KFTC Blog | Kentuckians For The Commonwealth


KFTC's New Power PAC is excited to endorse an unwavering voice for justice

Posted by: KFTC Staff on February 27, 2020

We are working for a day when Kentuckians – and all people – can thrive. When our lives and communities matter more than profits. And when every voice is heard in our democracy. To get there, we need new leaders in local offices, Frankfort and Washington, D.C. 

That’s why for the last year – and through this year’s important elections – voter engagement has been a central focus for KFTC’s organizing. We’re sharing our vision and ideas for a better Kentucky across the state. We’re registering, having conversations with and mobilizing tens of thousands of voters.

And we’re supporting candidates who will work with and for all of us. Today, we’re excited to announce that KFTC’s New Power PAC is endorsing Charles Booker for United States Senator.

Representative Booker is deeply aligned with KFTC’s values. He has clear and bold ideas for achieving our shared vision – with good jobs that don’t damage our climate, health care for all of us, racial justice and more. Those ideas are rooted in both personal experience and conversations with folks from Paducah to Pikeville.

In the state House of Representatives, he is a champion of the issues that impact our lives, responsive to constituents and the needs of Kentuckians across the state, and an unwavering voice for justice. He’s a candidate worth getting excited for, voting for and talking to our friends and neighbors about. We hope you’ll join us in doing just that.

When Kentuckians go to the polls, we don’t just choose between candidates. We choose what kind of state we want to call home. What kind of jobs we want. Whether we can go to the doctor when we’re sick. How we want to treat our neighbors.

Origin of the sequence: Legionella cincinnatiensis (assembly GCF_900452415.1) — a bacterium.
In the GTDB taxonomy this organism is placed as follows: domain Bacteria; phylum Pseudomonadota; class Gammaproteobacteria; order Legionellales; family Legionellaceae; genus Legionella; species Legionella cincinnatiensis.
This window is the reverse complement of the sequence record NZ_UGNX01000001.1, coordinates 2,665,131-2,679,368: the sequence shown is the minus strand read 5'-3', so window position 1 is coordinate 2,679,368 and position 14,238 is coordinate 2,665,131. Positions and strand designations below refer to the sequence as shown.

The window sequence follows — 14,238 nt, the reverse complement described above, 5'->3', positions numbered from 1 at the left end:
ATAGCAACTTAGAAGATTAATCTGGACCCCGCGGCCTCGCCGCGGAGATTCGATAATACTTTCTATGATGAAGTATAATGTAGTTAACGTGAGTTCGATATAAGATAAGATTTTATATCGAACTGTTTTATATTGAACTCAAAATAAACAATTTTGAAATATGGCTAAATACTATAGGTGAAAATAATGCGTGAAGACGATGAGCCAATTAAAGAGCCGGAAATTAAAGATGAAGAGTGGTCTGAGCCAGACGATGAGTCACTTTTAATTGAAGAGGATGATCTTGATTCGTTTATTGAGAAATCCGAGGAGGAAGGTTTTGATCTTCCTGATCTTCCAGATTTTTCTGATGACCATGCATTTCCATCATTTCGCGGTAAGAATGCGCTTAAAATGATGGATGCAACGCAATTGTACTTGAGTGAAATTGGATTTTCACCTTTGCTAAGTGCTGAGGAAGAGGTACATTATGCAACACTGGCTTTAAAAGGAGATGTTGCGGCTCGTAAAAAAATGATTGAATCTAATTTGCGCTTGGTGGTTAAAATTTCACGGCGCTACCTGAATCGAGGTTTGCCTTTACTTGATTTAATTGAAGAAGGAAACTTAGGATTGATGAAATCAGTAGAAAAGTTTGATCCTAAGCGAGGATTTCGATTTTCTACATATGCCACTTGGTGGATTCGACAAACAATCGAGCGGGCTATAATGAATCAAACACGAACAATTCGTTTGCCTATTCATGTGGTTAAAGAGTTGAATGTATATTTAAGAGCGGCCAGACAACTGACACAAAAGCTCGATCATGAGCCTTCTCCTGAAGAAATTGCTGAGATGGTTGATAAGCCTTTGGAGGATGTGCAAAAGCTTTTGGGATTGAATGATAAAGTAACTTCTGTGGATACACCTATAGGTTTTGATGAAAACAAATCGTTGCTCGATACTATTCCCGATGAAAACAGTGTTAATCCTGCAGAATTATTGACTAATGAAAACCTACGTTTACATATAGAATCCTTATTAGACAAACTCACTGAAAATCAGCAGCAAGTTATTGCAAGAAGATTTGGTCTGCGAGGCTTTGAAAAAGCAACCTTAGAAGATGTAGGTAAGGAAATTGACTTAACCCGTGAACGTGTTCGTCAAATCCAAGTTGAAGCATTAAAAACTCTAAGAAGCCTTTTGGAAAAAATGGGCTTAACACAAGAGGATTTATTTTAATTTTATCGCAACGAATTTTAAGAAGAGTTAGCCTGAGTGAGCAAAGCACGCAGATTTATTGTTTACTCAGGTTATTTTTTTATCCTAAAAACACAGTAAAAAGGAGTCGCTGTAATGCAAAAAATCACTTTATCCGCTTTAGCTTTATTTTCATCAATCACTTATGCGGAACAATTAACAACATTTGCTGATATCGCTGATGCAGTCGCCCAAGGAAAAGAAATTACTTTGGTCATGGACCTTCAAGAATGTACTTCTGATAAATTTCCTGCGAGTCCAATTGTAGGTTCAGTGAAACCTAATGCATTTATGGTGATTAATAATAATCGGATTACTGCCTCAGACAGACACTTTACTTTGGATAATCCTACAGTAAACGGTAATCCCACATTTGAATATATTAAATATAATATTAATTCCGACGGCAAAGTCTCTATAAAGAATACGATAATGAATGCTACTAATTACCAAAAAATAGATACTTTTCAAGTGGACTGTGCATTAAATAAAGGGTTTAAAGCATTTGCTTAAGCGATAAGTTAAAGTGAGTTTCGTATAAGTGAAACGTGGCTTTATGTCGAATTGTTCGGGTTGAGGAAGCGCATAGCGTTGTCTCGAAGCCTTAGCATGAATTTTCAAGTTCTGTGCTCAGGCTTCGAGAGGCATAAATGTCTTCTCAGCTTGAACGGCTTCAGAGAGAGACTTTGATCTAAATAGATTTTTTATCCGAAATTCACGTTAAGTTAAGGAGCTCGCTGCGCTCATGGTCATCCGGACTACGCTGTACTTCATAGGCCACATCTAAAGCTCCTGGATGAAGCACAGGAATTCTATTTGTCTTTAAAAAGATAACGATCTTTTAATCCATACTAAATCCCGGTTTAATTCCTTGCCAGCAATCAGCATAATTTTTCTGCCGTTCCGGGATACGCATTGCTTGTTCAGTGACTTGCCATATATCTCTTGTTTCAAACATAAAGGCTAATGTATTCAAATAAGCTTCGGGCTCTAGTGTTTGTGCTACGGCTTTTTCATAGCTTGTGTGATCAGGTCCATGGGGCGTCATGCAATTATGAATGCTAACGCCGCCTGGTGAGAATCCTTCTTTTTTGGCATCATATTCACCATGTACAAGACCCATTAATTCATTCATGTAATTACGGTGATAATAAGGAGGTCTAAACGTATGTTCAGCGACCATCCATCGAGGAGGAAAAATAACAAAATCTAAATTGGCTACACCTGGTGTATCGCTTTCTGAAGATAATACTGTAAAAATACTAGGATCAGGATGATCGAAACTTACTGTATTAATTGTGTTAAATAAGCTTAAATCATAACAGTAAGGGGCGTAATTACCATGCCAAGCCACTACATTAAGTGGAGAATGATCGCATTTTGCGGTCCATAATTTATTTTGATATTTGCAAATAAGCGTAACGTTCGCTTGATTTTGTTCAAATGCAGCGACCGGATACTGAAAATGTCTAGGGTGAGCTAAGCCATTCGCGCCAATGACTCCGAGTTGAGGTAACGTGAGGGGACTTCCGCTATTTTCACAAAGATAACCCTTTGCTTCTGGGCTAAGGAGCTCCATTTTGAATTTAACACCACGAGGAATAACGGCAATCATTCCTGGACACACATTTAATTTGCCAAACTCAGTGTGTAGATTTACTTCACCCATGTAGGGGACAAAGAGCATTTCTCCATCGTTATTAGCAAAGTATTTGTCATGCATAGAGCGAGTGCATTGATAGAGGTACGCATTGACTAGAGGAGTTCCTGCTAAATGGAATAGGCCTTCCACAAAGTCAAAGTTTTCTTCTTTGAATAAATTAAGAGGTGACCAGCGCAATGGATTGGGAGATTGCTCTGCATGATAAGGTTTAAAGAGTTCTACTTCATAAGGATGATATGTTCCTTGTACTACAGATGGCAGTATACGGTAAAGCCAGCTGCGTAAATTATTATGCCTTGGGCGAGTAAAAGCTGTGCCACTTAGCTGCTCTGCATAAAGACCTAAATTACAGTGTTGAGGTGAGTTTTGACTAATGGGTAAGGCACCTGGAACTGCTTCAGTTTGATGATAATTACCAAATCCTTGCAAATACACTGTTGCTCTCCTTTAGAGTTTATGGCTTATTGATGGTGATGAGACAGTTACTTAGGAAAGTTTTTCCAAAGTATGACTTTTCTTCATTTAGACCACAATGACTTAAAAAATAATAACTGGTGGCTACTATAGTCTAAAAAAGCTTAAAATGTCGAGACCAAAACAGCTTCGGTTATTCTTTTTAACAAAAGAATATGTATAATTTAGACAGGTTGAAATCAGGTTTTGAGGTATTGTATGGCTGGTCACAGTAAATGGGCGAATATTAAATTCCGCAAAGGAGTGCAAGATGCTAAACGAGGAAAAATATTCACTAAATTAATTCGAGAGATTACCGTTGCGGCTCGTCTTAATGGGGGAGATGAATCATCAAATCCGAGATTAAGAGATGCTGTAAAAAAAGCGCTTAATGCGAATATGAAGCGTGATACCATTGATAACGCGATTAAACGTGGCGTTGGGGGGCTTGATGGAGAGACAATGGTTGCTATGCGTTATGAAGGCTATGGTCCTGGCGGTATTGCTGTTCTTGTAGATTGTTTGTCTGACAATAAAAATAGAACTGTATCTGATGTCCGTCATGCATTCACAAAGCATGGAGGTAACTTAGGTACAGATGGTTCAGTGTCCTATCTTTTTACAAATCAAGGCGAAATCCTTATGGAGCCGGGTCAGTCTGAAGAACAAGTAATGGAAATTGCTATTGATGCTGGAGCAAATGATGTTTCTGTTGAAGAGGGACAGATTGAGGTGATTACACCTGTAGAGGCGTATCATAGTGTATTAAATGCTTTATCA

“Our leadership overwhelmingly believes Charles Booker rises above the other candidates in his lived experience and in our shared vision for Kentucky. Booker is the strongest choice for Kentuckians who want an improved life for all of us – regardless of the color of our skin, size of our bank account or which neighborhood or holler we call home.” — Cassia Herron, KFTC Chairperson

We’re in a moment when so much is at stake – our air and water, our democracy, our livelihoods and even lives. And politicians like Mitch McConnell have been happy to divide Kentuckians: urban and rural, Black and white, middle-class and poor. McConnell wants us to focus on our differences instead of the many things we share in common, so we don’t come together and hold him accountable for putting his corporate donors before the rest of us.

Representative Booker is the kind of candidate who can reach across those differences and work with and for all of us – not only on election day, but every day.

Our endorsement process

KFTC surveyed all of the candidates in the U.S. Senate Democratic primary race. Eight candidates responded, and you can read their answers at KentuckyElection.org. We also invited the candidates to sit down for a conversation. Five took us up on that offer. We appreciate all of the candidates who took the time to share their vision and ideas with us.

KFTC chapters and Democracy Teams offered recommendations. And last night, following the recommendation of our Steering Committee, the Executive Committee decided to have the New Power PAC endorse Rep. Charles Booker.

Let’s get Booker to D.C. 

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Media campaign pushes Congress to act on RECLAIM Act and black lung fund

Posted by: KFTC Staff on February 24, 2020

In January, KFTC and several ally groups launched a paid media campaign – including 10 billboards plus radio, newspaper and digital ads in central and eastern Kentucky – calling on members of Congr

Call in for Restoration of Voting Rights for People with Felonies in their Past

Posted by: KFTC Staff on February 24, 2020

1-28-20 Frankfort Lobbying-3121We’ve been pushing to restore voting rights of people with felonies in their past in Kentucky for 15 years. We’re closer now than ever, but some Senate Republicans are answering this call with voting rights legislation that doesn’t actually give anyone their right to vote back. It will come up for a vote in the Senate tomorrow (Tuesday, 2/25), so calls are needed urgently!